Neolithic pottery reveals China's ancient stargazers
Their feet were firmly on the earth, but their hearts and minds were in the stars. That's the conclusion of archaeologist after studying common household utensils used by Chinese about 5,000 years ago.
|Neolithic painted pottery from the Dahe Village, in the suburb of Zhengzhou, |
capital of central China's Henan Province [Credit: Cultural China]
The relics date from the New Stone Age and were found at Dahe Village, in the suburb of Zhengzhou, capital of Central China's Henan province, which is known for the oracle bones discovered in the late 19th century.
"They are the earliest physical evidence of astronomy ever discovered in China, and we believe more will be uncovered here," said Hu Jizhong, curator of the Dahe Village Relics Museum.
Archaeologists believe the star decorations reflect the close links between astronomy and agriculture.
"They watched closely changes in the stars to see if or how they would affect the harvest. They discovered regular patterns and recorded them to show their awe of nature or the heavens," said Hu.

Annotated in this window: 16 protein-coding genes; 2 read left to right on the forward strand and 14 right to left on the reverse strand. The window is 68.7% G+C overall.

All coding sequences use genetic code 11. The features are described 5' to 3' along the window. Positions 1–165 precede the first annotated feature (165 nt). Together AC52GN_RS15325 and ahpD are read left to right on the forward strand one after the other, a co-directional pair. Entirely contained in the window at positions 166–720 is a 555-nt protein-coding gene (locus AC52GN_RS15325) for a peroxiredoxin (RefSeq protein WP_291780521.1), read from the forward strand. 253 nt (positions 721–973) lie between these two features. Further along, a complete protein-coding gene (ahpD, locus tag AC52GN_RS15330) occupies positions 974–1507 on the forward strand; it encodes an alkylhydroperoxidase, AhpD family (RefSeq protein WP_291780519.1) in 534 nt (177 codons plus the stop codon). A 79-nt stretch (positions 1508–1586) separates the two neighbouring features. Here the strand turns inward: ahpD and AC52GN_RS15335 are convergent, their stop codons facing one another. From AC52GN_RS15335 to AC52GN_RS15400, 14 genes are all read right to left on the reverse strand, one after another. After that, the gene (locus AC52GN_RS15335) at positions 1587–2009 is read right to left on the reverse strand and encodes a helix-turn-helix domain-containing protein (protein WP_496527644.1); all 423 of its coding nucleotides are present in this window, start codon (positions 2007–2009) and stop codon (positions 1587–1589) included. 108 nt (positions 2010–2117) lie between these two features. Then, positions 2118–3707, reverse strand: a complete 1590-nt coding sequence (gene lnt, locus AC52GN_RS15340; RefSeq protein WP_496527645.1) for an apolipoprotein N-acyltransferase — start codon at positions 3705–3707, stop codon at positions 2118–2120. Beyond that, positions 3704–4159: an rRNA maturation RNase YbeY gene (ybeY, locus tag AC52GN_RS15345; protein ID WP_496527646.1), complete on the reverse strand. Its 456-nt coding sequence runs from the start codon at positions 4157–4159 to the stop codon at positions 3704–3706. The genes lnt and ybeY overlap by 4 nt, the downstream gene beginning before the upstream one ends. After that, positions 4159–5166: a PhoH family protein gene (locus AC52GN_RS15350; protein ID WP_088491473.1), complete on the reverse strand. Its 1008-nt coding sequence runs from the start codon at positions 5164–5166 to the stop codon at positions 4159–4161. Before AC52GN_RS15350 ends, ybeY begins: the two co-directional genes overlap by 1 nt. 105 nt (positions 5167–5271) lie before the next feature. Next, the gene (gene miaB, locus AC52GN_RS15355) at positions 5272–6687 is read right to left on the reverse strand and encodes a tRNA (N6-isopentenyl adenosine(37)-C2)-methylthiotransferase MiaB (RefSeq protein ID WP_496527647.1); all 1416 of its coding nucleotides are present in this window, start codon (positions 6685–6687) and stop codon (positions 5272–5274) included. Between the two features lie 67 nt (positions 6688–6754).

But the stars were also part of the aesthetics of the time.
"Our research shows the people here lived free of hunger, having plenty of food, such as sorghum, millet, fish and fowls, so they could contemplate the beauty of life on their pottery. Besides stars, we can also see birds, fish, flowers and trees," said Hu.
The museum is home to thousands of pieces of the pottery discovered since the 1970s with more than 30 different patterns.
"The world of our ancestors some 5,000 years ago was not all survival, struggle and hardship," said Hu. "It had a bright side with beauty, wisdom and hope."
Source: Xinhua News Agency [May 31, 2016]